by Rev. Dr. Daniel C. Wilburn
French Benedictine Hermit, Adalbert de Vogue begins his little (rare) book “To Love Fasting” with his personal experience of “the regular fast…”
“Having risen at three o’clock, I first celebrated the night office for an hour and half, then attended to various occupations, the heaviest of which was four hours of study.” He continues to describe the day… communion, practical jobs, a walk, meditation, “and the little hours of the divine office. But no breakfast: I have not eaten breakfast for almost ten years” (de Vogue, To Love Fasting, 5). He travels in to the monastery to pick up a wooden tote with his food, some books, mail, and packages. This is his only contact with people. He returns to his hermitage. He does not eat lunch. Dinner is his only meal, and it occurs at 6:30pm after Vespers. de Vogue states that the further he gets from the one meal of the day the better he feels. “My mind is at its most lucid, my body vigorous and well disposed, my heart light and full of joy,” he writes. He walks almost ten miles a day. He is in bed at nine.
I decided to try this “regular fast” this Lent. My summary – it’s been more comical than anything else. Five days a week I eat two boiled eggs in the morning and drink coffee (I’m not crazy!) Then I eat only dinner. No snacks. Barely any water. Saturday and Sunday I can eat what I want. The comedy comes from watching myself throughout the day. At about 9:47a.m. I am hungry already. I want a snack. I NEED a snack.Where’s my snack? Snack Snack SNACK! I realize I am in a deep habit/ritual/liturgy of snacking all day long. Since I stopped snacking I realize everyone I am around snacks all day long. Food is everywhere. I feel we eat out of some scarcity mentality. Snacking is comfort. We snack because “you deserve it” as the Freddy’s fast food sign states with it’s picture of a delicious ice cream sundae.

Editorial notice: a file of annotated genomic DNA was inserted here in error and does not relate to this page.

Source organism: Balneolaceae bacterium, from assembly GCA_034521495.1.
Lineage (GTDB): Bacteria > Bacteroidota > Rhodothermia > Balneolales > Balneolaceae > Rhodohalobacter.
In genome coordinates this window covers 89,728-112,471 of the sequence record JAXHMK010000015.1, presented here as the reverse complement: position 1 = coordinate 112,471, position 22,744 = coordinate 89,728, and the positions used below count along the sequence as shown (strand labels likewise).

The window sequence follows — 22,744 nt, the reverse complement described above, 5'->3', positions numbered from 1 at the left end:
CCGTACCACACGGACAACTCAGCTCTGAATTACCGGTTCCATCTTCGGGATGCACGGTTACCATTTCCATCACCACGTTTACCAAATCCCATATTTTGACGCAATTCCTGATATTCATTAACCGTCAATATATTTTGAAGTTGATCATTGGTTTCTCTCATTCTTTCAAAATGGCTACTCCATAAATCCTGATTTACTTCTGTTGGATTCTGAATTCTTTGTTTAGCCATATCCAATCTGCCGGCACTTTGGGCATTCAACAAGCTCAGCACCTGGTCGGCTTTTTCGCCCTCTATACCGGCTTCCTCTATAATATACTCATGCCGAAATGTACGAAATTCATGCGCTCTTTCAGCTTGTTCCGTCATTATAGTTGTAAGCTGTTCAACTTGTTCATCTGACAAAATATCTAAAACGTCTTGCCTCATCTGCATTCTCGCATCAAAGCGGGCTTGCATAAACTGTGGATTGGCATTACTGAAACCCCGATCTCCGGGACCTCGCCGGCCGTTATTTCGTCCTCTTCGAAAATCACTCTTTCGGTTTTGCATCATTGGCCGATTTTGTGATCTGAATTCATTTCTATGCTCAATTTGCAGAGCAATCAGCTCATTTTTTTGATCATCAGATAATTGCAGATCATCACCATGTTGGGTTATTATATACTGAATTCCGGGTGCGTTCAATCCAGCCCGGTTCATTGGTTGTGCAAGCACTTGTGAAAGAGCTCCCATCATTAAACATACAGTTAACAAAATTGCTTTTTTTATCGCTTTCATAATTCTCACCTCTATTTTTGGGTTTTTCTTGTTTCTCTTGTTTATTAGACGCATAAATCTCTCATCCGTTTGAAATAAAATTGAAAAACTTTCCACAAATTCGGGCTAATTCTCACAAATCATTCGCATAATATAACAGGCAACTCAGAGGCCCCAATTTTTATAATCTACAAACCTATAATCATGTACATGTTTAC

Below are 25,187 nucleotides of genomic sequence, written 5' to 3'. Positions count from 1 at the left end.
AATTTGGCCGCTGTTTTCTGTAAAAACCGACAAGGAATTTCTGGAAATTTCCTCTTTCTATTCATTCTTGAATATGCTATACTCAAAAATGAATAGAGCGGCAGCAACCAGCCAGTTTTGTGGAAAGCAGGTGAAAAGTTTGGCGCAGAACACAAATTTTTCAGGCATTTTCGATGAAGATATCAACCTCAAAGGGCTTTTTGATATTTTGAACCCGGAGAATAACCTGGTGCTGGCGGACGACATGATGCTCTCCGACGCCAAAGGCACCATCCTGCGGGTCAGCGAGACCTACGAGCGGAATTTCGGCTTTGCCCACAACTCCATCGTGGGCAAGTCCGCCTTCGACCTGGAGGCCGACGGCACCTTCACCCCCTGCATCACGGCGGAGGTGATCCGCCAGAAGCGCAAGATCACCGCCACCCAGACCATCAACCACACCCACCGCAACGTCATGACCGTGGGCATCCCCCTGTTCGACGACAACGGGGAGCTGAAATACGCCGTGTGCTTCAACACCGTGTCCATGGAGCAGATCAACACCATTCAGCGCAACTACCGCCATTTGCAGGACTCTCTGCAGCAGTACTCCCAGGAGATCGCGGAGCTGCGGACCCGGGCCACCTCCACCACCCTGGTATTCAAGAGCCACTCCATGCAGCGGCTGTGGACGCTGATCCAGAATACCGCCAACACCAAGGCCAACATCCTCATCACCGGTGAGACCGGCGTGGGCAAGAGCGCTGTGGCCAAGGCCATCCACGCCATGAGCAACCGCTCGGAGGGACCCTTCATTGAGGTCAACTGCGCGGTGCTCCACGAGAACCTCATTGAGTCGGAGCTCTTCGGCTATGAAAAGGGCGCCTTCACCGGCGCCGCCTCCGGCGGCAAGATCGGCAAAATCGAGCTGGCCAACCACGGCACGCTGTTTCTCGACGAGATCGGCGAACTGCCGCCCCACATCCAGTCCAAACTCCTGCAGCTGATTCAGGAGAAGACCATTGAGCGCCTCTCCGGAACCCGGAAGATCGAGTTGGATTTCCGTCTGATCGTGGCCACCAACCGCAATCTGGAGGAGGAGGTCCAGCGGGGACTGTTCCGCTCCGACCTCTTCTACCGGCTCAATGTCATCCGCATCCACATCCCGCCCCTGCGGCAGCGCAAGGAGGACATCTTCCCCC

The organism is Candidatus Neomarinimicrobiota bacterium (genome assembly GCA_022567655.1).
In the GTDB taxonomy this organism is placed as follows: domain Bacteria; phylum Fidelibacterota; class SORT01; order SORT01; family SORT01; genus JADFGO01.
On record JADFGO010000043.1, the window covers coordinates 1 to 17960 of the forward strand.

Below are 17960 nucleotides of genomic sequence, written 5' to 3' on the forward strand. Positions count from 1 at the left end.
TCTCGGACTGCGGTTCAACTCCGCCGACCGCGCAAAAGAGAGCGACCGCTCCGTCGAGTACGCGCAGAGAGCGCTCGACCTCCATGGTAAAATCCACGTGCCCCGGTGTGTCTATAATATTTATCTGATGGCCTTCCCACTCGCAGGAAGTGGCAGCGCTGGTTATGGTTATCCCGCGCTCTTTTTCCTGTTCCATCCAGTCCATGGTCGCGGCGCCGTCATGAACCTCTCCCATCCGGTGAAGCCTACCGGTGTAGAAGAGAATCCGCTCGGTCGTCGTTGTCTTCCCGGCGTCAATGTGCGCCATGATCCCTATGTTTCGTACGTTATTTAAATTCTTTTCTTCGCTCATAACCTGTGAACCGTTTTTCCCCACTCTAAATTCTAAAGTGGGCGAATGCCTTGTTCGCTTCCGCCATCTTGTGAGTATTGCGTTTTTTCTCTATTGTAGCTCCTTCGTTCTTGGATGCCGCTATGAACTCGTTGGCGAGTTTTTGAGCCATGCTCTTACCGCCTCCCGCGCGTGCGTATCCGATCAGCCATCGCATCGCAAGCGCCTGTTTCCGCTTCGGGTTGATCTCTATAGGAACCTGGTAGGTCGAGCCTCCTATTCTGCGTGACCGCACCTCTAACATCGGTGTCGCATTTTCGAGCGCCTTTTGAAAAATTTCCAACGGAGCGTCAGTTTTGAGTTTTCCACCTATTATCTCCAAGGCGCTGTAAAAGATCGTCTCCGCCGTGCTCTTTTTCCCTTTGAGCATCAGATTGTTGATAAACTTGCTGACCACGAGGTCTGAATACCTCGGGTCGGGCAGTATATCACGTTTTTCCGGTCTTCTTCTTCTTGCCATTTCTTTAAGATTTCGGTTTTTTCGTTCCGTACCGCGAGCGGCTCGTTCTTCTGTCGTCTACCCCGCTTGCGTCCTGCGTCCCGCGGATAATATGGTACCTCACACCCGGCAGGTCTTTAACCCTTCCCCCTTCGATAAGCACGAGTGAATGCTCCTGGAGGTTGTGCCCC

As the day wears on de Vogue says he becomes more lucid. Okay. Maybe I become more lucid. Or maybe I just become more desperate – I am hungry! If dinner is after 6:30pm I get weird. But I don’t become sluggish like I thought I would. I think about God, I pray. For Lent’s sake, it works.
After the weekend Monday is difficult. My stomach growls. I had a lunch with someone last week and I got to eat a salad because Benedictine hospitality says you can break a fast if hospitality requires it. I thought about just scheduling a lunch every day
I feel better. I ate pizza for dinner one evening and I felt gross. (It didn’t stick around long.) If I eat anything greasy or overly carby then I feel bad (and it doesn’t stick around long). After I eat dinner I feel good. I don’t want to snack. Actually I have stopped wanting snacks.
I am much more grateful for food. My mealtime thanks if truly thankful. I think we Americans eat too much. Therefore we lack gratitude. We don’t earn our food. We think we deserve our food. My body now appreciates food. I appreciate food. We wait together. We have become thoughtful.
Scot McKnight called de Vogue’s regular fast “charming” (in his excellent book called Fasting.) Scot, I don’t think you’d think it is so charming if you tried it. It is severe. It’s itchy. And it is correct. Charming is not a part of this fast.
The brothers at Conception Abbey knew de Vogue (died 2011). One brother said he was very skinny. Another said that de Vogue sat down for dinner with four other monks and they had a bowl of salad and de Vogue ate almost the whole thing by himself!
I doubt I keep up the fast after Lent. de Vogue said that monks “live a life of Lent.” There are no special fast days. Everyday is a fast day, a regular fast. Sunday is special though (and Saturday). The regular fast focuses the mind. It strengthens resolve. It makes me feel better. And I don’t like it.